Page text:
She’s been gone since 1982, when an apparent stroke led to her fatal car accident on the winding hills above the Mediterranean. But Grace Kelly had, and has, a way of lingering in the memory.
Here, today, she is everywhere. The other night in the Hotel Normandy, a small seaside establishment in Cap d’Ail just east of the wee tax-avoidant principality of Monaco, I slept down the hall from a huge painting of Kelly dominating a courtyard wall.
She remains the paradoxically American emblem of the French Riviera. And not even a lousy biopic, “Grace of Monaco,” which opened the 67th Cannes Film Festival Wednesday, can diminish the glamorous memory of this particular movie star.
We’ll get to that new film starring Nicole Kidman in a minute. First let’s review what brought Kelly to the Riviera in the first place, and how the world’s most influential film festival played a key supporting role in her royal destiny.
Sixty years ago this month, in Cannes, in Nice, in the hills above Monaco and Eze, Kelly began shooting her third feature for Alfred Hitchcock. “To Catch a Thief” paired Kelly, in the role of a thrill-seeking American visiting the Riviera, opposite Cary Grant as a cat burglar who may or may not be declawed.
In the film’s best scene, Kelly, a discreetly bubbling cauldron of desire, parks her roadster, stretches her arms to the sun and offers Grant some cold chicken, a cold beer and some warm entendres on a roadside picnic above the Cote d’Azur. “Leg or a breast?” Kelly says, with a straight, proper face. The line was pretty daring for a mid-century popcorn picture. Almost imperceptibly the actress lets her voice do the eyebrow-wagging on that one. The views in that scene were splendid. They still are, even with all the new construction in Monaco erasing a few more slivers of blue sky every year.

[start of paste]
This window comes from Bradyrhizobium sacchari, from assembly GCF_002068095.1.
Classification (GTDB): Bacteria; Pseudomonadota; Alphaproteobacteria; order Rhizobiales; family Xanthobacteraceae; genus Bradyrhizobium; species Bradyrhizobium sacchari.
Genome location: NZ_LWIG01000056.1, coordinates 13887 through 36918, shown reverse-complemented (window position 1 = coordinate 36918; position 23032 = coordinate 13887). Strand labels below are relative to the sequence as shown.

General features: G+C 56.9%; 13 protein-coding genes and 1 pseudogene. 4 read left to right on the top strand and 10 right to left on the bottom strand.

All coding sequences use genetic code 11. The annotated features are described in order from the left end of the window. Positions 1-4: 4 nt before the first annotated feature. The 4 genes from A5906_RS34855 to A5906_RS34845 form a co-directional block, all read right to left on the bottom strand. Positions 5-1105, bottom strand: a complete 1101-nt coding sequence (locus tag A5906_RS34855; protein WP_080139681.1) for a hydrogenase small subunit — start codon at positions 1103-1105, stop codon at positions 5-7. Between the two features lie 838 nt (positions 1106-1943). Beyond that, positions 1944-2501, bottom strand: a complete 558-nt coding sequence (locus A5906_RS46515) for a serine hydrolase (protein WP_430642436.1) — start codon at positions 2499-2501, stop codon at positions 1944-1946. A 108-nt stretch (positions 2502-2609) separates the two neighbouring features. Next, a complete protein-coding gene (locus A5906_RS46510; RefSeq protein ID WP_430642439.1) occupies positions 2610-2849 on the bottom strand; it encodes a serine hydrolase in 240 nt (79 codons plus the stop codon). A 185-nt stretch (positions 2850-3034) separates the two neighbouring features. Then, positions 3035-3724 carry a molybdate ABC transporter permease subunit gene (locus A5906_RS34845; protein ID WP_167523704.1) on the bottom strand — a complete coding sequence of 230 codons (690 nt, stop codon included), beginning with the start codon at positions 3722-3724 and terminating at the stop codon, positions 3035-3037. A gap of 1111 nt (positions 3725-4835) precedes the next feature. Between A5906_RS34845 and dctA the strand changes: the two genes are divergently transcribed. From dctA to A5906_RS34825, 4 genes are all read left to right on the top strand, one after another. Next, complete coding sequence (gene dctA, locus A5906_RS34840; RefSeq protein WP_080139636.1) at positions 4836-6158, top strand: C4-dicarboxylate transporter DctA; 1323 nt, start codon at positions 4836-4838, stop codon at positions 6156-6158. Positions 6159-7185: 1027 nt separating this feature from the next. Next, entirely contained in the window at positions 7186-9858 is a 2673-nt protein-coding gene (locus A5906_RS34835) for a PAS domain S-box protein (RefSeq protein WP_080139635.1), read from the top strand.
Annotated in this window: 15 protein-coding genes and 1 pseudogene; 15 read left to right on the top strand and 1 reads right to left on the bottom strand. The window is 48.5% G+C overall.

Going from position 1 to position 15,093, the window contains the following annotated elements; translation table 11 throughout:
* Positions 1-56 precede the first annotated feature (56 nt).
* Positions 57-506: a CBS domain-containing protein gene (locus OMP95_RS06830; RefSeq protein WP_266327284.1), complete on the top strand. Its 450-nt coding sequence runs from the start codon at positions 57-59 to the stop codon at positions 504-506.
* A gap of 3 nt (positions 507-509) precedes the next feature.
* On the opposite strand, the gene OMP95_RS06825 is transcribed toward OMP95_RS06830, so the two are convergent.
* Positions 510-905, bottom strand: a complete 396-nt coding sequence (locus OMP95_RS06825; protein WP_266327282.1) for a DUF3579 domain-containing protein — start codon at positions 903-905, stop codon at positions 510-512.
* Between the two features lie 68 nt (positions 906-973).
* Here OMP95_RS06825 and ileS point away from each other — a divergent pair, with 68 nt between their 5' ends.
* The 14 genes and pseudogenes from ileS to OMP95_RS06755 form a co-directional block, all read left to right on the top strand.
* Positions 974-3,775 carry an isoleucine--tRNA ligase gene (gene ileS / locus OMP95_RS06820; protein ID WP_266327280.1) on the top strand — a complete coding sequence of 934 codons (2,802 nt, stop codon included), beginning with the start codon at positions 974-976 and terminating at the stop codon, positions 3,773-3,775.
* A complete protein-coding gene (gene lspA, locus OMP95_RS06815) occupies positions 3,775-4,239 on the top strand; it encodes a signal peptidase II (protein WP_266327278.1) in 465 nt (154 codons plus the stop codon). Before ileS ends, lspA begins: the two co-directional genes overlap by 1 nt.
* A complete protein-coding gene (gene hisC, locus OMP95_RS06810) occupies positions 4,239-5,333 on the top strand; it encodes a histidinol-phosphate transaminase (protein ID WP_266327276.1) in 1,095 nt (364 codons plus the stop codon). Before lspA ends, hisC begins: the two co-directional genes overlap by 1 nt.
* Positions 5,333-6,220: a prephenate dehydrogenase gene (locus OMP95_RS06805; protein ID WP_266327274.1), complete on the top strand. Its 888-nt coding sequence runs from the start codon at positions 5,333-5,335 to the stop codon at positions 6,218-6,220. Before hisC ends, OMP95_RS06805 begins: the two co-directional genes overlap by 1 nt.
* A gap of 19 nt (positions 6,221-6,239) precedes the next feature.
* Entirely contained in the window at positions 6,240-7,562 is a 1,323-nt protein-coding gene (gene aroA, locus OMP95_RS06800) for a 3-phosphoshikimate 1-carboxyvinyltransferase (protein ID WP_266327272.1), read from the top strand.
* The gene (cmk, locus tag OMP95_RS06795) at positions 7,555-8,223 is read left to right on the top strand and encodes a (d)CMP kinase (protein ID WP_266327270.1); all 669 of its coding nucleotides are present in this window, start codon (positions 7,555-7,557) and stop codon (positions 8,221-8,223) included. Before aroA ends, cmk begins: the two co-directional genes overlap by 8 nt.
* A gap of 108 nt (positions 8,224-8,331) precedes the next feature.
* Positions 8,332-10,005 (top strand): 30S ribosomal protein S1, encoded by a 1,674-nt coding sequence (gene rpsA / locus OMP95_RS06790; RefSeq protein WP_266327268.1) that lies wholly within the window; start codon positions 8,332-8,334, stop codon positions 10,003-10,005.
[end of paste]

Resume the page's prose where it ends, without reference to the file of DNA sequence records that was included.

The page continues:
“To Catch a Thief” opens with a shot of a travel agency window, touting the allure of the Cote d’Azur. Between the Riviera, Grant and Kelly, the scenery was almost too much for one picture. At one point Grant, not quite sure of the Kelly character’s intentions, acknowledges what he’s up against, saying: “You’re a jackpot of admirable character traits.” Kelly had more to do as an actress in her previous Hitchcock collaboration, the brilliant “Rear Window,” but if you look up the word “blithe” somewhere, you’ll find a photograph of Kelly and Grant and the Riviera, relaxed and sunny, the embodiment of blithe spirits.
Kelly returned to the region a year later in 1955, this time for the Cannes Film Festival. “The Country Girl” was in the festival line-up that year; Kelly, in an unglamorous, challengingly bitter role she fought to land, already had won an Oscar for it stateside.
One photo op, set up by the magazine Paris Match, arranged to have America’s classiest movie star meet Prince Rainier III of Monaco. He was single-ish; she was too. After the highly public and photogenic meeting they corresponded for a few months. Then he proposed, and she accepted. And she never made a full-length feature again, a fact “Grace of Monaco” flashes on the screen in its final seconds.
On the 2014 film festival’s opening day a taxi strike stranded a few hundred of us for several hours at the Nice airport, long enough to miss the first press screening of the Cannes festival’s out-of-competition opening selection.